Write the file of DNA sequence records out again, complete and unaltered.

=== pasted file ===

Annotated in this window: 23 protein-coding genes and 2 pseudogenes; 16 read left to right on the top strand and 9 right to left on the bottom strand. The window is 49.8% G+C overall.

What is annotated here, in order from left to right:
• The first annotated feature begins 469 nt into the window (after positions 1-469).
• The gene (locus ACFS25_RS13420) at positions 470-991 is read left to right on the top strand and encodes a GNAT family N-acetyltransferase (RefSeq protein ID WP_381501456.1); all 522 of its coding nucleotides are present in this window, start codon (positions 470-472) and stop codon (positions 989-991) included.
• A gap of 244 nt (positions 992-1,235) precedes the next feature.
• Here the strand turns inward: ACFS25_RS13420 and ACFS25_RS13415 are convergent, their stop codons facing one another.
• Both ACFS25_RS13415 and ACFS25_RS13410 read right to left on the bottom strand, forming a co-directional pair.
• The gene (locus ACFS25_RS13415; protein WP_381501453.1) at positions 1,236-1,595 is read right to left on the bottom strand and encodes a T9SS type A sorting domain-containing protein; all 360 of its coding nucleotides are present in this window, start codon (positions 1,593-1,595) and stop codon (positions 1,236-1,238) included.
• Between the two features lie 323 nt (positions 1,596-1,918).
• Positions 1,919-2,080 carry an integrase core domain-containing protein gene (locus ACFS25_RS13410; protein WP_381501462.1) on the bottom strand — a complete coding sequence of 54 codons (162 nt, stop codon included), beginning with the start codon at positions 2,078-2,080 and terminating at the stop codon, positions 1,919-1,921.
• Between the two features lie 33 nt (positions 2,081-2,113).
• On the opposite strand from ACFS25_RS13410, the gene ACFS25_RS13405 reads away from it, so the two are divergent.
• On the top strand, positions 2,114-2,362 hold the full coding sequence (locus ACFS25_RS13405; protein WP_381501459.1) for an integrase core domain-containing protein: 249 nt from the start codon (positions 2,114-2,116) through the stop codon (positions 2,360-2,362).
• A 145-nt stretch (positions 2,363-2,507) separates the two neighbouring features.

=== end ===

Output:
Annotated in this window: 23 protein-coding genes and 2 pseudogenes; 16 read left to right on the top strand and 9 right to left on the bottom strand. The window is 49.8% G+C overall.

What is annotated here, in order from left to right:
• The first annotated feature begins 469 nt into the window (after positions 1-469).
• The gene (locus ACFS25_RS13420) at positions 470-991 is read left to right on the top strand and encodes a GNAT family N-acetyltransferase (RefSeq protein ID WP_381501456.1); all 522 of its coding nucleotides are present in this window, start codon (positions 470-472) and stop codon (positions 989-991) included.
• A gap of 244 nt (positions 992-1,235) precedes the next feature.
• Here the strand turns inward: ACFS25_RS13420 and ACFS25_RS13415 are convergent, their stop codons facing one another.
• Both ACFS25_RS13415 and ACFS25_RS13410 read right to left on the bottom strand, forming a co-directional pair.
• The gene (locus ACFS25_RS13415; protein WP_381501453.1) at positions 1,236-1,595 is read right to left on the bottom strand and encodes a T9SS type A sorting domain-containing protein; all 360 of its coding nucleotides are present in this window, start codon (positions 1,593-1,595) and stop codon (positions 1,236-1,238) included.
• Between the two features lie 323 nt (positions 1,596-1,918).
• Positions 1,919-2,080 carry an integrase core domain-containing protein gene (locus ACFS25_RS13410; protein WP_381501462.1) on the bottom strand — a complete coding sequence of 54 codons (162 nt, stop codon included), beginning with the start codon at positions 2,078-2,080 and terminating at the stop codon, positions 1,919-1,921.
• Between the two features lie 33 nt (positions 2,081-2,113).
• On the opposite strand from ACFS25_RS13410, the gene ACFS25_RS13405 reads away from it, so the two are divergent.
• On the top strand, positions 2,114-2,362 hold the full coding sequence (locus ACFS25_RS13405; protein WP_381501459.1) for an integrase core domain-containing protein: 249 nt from the start codon (positions 2,114-2,116) through the stop codon (positions 2,360-2,362).
• A 145-nt stretch (positions 2,363-2,507) separates the two neighbouring features.